In “Ocarina,” Kaepora Gaebora is an incarnation of the ancient sage Rauru, who guides Link on the beginnings of his quest to stop Ganondorf — literally guiding him from the very moment he leaves his home, the Kokiri Forest. One of the major themes of “Ocarina” is Link realizing and fulfilling his destiny as the Hero of Time, and Kaepora Gaebora acts largely as an agent who directs Link towards that destiny. Implicitly, he does this by appearing whenever Link encounters a new area, directing him towards his next objective; explicitly, he does this by actually explaining to Link his destiny to become the Hero of Time and save Hyrule.
Kaepora Gaebora refers to Link as a “child of fate,” “chosen by fate” to possess the Triforce of Courage, traverse time, and defeat Ganondorf. Link the Hero of Time is framed in this way as the archetypal epic hero, who is meant to undertake a great quest, and finds ultimately that he must do so. The game design of “Ocarina” recapitulates this framework: although side quests exist, the ecology of the game is dominated by the monolithic main quest to defeat Ganondorf. Every event within the game is designed to move Link closer to the final confrontation against the Great King of Evil, to the point that Navi, the fairy who serves as Link’s guardian, incessantly tells him “Hey, listen!” and reminds him of the main quest objective at hand. So the tale of “Ocarina” is fundamentally deterministic, and Kaepora Gaebora is a harbinger to Link of the world’s determined framework.
Move now to the Kaepora Gaebora of “Majora”: he, too, speaks of fate, but in a context that is diametrically opposed to the usage in “Ocarina.” Whereas the dialectic in “Ocarina” centers on Link realizing his destiny as a hero and savior, the dialectic in “Majora” centers on Link changing the destiny of Termina. When Link encounters him in the swamp of Woodfall, Kaepora Gaebora implies that the world of Termina is “destined to fade,” having lost its deities (i.e., the Giants). He introduces the Owl Statue mechanism, which I discussed earlier, in this way: “If you have the courage and determination to proceed in the face of destiny,” he says to Link, “then I shall teach you something useful… I have placed [Owl Statues] throughout the land to aid one with the power to change the destiny of this land… Wherever he may appear.” There are three salient points apparent from this shift in Kaepora Gaebora’s discourse, which I enumerate below.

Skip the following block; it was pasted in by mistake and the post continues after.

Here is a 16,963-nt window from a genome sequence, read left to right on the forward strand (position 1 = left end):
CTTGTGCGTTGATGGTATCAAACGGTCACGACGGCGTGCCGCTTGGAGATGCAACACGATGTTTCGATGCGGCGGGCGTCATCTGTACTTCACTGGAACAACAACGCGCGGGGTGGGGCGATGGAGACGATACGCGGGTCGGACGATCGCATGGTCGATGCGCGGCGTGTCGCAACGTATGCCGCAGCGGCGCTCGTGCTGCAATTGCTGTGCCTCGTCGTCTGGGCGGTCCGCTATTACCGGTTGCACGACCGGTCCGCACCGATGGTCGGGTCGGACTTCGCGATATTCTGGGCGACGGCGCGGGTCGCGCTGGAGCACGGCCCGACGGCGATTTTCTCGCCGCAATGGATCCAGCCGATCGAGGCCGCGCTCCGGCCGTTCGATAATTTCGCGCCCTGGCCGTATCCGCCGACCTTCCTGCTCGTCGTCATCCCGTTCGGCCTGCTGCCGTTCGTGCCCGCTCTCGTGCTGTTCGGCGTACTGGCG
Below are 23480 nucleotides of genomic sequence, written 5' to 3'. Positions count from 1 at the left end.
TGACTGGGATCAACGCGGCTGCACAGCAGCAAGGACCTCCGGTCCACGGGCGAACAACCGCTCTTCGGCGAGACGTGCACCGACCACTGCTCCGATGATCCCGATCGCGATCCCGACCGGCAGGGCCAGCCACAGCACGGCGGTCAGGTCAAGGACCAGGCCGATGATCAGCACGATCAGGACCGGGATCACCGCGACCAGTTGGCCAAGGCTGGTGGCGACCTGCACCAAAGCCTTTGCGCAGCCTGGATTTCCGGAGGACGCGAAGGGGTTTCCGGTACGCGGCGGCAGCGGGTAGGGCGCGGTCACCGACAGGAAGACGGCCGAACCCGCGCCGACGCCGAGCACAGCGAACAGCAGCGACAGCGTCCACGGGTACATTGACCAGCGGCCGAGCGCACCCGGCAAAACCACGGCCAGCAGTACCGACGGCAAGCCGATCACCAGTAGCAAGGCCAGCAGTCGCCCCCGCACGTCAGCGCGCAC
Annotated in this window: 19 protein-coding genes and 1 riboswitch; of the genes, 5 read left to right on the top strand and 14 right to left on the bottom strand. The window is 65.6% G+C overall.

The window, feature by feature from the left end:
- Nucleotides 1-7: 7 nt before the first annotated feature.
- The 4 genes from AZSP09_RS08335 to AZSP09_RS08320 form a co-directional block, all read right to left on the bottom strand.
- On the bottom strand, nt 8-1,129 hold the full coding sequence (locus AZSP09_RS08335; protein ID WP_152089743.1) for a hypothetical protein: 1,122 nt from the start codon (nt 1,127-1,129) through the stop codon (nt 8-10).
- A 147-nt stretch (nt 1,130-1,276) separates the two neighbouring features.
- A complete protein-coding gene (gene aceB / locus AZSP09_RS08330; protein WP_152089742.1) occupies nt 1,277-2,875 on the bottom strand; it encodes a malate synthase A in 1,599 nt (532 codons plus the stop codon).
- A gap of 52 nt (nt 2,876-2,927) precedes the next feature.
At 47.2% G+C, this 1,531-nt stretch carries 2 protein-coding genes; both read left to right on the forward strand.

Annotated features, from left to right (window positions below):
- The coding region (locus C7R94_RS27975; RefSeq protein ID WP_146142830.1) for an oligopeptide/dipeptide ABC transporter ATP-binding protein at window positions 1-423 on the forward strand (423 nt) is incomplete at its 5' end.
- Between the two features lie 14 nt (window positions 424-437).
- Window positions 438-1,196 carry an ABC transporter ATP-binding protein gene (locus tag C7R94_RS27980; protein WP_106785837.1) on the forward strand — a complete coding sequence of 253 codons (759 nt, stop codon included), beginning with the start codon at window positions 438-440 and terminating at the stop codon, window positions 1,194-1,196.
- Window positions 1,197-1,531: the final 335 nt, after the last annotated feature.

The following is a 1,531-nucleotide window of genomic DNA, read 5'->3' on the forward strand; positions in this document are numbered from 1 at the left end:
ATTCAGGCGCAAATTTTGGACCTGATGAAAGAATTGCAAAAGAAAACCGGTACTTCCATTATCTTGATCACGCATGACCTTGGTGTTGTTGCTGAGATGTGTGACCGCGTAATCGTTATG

1. The valence of destiny has changed from individualist to universal, and from positive to negative. In “Ocarina,” Link’s unique fate as the Hero of Time, arduous though it was, was empowering in that it promised the ultimate salvation of Hyrule and defeat of Ganondorf. In contrast, the fate in “Majora” is one belonging to the entire world, and is a downward trajectory of “fading.” Thus fate is a pathway towards success in “Ocarina,” and the ultimate frustration of success in “Majora.”
2. Link has lost his unique import in Termina. Link in “Ocarina” was a child of destiny, entrusted with a guardian fairy and backed by Sages in a battle that only he could wage against Ganondorf. The goddesses themselves choose him, by virtue of his being endowed with the Triforce of Courage. Yet when Link arrives in Termina, he has no titles, no honorifics to fall back on. Kaepora Gaebora addresses him in the conditional: “If you have the courage… then I shall teach you something useful”; later, when Link meets Kaepora Gaebora on the mountain of Snowhead, he says to Link that “perhaps you do have enough strength to change the fate of this mountain after all.” His reference to “one with the power to change the destiny of this land… Wherever he may appear” implies that the course of Termina is in no way dependent upon Link per se. Link could be the one to save Termina, but he is not necessarily the one to save Termina.